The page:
Pet Ownership As a Component of Psychosocial Resilience to Disaster: An Exploratory Study in West Moors, Dorset, United Kingdom
Mai, Sahrah Gwendoline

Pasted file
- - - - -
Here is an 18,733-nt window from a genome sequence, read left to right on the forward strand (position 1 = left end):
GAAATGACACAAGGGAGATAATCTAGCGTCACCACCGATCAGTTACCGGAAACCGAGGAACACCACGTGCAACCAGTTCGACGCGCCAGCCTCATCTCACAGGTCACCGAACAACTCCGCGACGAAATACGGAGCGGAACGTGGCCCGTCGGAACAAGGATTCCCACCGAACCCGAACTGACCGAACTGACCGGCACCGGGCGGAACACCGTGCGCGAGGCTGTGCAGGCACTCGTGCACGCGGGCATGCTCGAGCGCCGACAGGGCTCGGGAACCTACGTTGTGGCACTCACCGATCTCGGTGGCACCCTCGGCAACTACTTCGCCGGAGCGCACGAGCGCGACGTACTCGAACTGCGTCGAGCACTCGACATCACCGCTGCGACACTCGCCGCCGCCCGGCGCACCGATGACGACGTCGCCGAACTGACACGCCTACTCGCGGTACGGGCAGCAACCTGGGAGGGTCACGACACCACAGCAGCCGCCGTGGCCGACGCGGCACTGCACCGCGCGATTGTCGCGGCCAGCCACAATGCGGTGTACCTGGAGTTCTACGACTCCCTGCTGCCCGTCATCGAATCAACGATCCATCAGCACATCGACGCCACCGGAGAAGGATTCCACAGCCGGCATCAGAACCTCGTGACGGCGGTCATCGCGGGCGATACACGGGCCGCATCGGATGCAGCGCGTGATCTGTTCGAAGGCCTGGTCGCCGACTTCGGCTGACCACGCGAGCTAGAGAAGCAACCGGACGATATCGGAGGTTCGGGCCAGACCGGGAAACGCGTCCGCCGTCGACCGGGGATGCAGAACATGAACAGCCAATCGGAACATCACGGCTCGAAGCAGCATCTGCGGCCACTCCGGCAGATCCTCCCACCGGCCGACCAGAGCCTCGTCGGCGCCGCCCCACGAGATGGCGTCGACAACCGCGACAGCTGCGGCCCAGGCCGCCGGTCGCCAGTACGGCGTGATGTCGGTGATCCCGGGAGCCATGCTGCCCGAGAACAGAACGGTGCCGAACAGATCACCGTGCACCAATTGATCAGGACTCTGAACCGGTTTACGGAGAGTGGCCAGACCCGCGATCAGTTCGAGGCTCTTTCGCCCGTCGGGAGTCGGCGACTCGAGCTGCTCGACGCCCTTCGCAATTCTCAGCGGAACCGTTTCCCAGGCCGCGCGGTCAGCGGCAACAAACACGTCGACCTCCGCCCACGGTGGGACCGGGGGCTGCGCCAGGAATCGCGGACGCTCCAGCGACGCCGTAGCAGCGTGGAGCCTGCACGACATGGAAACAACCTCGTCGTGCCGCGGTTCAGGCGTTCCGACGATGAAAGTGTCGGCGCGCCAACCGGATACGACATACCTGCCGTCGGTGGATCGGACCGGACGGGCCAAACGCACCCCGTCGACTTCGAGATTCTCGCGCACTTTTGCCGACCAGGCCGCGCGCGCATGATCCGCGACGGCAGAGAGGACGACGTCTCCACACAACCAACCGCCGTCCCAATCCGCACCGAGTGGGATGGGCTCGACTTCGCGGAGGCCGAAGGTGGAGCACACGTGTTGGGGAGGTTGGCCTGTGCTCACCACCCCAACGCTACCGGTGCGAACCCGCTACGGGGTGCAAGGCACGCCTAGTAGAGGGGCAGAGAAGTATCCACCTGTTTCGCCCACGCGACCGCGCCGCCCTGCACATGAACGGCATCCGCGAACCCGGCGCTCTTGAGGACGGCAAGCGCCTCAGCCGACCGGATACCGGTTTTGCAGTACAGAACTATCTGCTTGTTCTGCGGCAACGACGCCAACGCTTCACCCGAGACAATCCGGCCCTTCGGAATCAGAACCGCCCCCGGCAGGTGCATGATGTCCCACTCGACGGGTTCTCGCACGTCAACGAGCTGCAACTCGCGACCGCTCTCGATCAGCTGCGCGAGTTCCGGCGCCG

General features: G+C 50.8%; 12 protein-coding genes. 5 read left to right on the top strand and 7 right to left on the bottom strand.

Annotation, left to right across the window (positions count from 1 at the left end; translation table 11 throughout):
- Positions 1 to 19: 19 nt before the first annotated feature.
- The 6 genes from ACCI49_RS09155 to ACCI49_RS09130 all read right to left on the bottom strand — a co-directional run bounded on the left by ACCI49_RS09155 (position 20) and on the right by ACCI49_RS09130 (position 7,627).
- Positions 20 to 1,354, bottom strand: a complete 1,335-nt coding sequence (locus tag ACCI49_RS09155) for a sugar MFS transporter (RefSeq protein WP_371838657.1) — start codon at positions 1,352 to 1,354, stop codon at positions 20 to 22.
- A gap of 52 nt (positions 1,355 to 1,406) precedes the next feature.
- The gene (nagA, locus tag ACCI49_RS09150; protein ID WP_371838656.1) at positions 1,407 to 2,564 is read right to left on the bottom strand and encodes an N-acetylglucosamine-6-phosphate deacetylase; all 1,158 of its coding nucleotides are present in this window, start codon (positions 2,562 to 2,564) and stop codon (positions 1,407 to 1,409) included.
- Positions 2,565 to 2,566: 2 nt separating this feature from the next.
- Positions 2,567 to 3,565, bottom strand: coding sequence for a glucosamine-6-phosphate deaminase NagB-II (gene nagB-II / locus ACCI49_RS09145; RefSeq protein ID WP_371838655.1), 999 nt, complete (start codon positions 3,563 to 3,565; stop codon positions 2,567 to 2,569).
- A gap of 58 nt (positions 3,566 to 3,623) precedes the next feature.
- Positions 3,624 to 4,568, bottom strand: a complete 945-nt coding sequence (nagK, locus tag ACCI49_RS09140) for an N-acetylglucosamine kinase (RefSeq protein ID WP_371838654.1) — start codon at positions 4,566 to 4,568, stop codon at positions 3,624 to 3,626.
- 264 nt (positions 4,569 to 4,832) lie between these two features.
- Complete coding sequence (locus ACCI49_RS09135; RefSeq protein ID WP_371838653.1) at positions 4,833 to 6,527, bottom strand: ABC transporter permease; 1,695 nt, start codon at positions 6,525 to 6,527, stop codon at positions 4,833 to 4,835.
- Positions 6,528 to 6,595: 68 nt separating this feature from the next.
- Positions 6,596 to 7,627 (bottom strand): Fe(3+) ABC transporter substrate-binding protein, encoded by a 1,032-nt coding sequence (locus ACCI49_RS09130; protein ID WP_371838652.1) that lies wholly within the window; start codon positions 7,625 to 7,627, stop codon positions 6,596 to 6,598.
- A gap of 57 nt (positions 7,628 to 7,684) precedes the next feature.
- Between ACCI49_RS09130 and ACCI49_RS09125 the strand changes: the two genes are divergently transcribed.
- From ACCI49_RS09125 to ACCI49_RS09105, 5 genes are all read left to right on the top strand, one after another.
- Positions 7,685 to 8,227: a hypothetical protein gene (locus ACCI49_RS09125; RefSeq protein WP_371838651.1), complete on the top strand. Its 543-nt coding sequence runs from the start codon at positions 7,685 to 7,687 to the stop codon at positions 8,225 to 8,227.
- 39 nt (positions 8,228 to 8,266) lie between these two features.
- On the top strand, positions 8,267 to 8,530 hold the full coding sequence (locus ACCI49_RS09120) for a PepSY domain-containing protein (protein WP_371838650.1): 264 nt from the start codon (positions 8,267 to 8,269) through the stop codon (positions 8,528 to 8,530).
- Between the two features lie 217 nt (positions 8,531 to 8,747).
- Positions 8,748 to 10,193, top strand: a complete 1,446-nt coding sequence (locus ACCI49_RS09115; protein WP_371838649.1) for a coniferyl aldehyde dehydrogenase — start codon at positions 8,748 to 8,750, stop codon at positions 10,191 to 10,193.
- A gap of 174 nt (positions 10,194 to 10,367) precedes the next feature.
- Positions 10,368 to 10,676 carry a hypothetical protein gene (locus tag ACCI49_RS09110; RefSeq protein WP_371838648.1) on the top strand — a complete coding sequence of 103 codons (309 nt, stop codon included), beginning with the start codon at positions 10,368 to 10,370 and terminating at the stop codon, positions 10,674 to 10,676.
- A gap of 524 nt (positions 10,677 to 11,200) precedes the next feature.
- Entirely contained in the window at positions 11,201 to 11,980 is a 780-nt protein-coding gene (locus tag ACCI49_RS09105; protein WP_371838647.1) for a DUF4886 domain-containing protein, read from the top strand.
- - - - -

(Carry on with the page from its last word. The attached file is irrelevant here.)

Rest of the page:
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When disaster strikes, the focus of disaster management is on protecting the lives of humans and there is little or no provision for the welfare of animals. This approach, as well as denying animals protection as fellow sentient beings, fails to take into consideration the importance of animals to humans, particularly where there is a strong bond such as between an owner and their pet. Pet ownership influences health and wellbeing with consequences for individual psychosocial resilience. Pet ownership also influences social capital which is a key component of resilience at community level and has consequences for wider society. However, while there is growing literature on these various elements, research making links between them remains scarce. Using the United Kingdom as case study and through thematic analysis of interviews conducted with five pet owners and three emergency management practitioners, this dissertation explores links between pet ownership, health and wellbeing, social capital and psychosocial resilience. The objectives were to explore the strengths and weaknesses of pet ownership in the face of disasters and identify implications for policy and practices geared towards Disaster Risk Management (DRM). The findings agree with those of earlier studies that pets are part of the family and the relationship between owner and pet can be as close as between humans. Pet ownership and the presence of a pet in the community positively influence social capital, while distress at the death or loss of a pet has a negative effect on the psychosocial resilience of the owner and on others in the owner’s social networks. Distress and grief may lead to mental illness including Posttraumatic Stress Disorder (PTSD), and/or lowered social capital, both of which have consequences for community resilience. In a disaster, pet ownership can be a protective factor, for example through the security and comfort of pet’s presence, but can constitute risk where people refuse to evacuate in a disaster if their pets cannot be evacuated with them. The study considers implications of the findings for policy and practices geared towards DRM and concludes that there is a need to protect pets in a disaster, for their own sakes and as a way of safeguarding human health and wellbeing. Keywords: disaster, pet ownership, pet, wellbeing, psychosocial resilience, social capital, community